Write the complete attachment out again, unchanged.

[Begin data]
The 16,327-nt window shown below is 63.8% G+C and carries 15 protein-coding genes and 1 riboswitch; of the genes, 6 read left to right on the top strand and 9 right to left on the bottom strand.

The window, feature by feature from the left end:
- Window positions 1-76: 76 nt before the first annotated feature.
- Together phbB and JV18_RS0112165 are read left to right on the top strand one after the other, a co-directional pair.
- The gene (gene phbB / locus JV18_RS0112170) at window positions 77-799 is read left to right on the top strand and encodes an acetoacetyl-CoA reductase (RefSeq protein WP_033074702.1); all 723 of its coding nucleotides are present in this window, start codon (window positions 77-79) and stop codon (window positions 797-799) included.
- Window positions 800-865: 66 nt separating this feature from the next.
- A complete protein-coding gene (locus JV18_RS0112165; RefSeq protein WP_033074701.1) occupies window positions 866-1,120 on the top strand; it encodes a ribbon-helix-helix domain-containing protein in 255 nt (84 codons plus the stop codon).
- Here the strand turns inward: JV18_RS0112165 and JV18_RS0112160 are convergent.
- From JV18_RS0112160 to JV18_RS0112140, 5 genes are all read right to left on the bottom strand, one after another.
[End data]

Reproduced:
The 16,327-nt window shown below is 63.8% G+C and carries 15 protein-coding genes and 1 riboswitch; of the genes, 6 read left to right on the top strand and 9 right to left on the bottom strand.

The window, feature by feature from the left end:
- Window positions 1-76: 76 nt before the first annotated feature.
- Together phbB and JV18_RS0112165 are read left to right on the top strand one after the other, a co-directional pair.
- The gene (gene phbB / locus JV18_RS0112170) at window positions 77-799 is read left to right on the top strand and encodes an acetoacetyl-CoA reductase (RefSeq protein WP_033074702.1); all 723 of its coding nucleotides are present in this window, start codon (window positions 77-79) and stop codon (window positions 797-799) included.
- Window positions 800-865: 66 nt separating this feature from the next.
- A complete protein-coding gene (locus JV18_RS0112165; RefSeq protein WP_033074701.1) occupies window positions 866-1,120 on the top strand; it encodes a ribbon-helix-helix domain-containing protein in 255 nt (84 codons plus the stop codon).
- Here the strand turns inward: JV18_RS0112165 and JV18_RS0112160 are convergent.
- From JV18_RS0112160 to JV18_RS0112140, 5 genes are all read right to left on the bottom strand, one after another.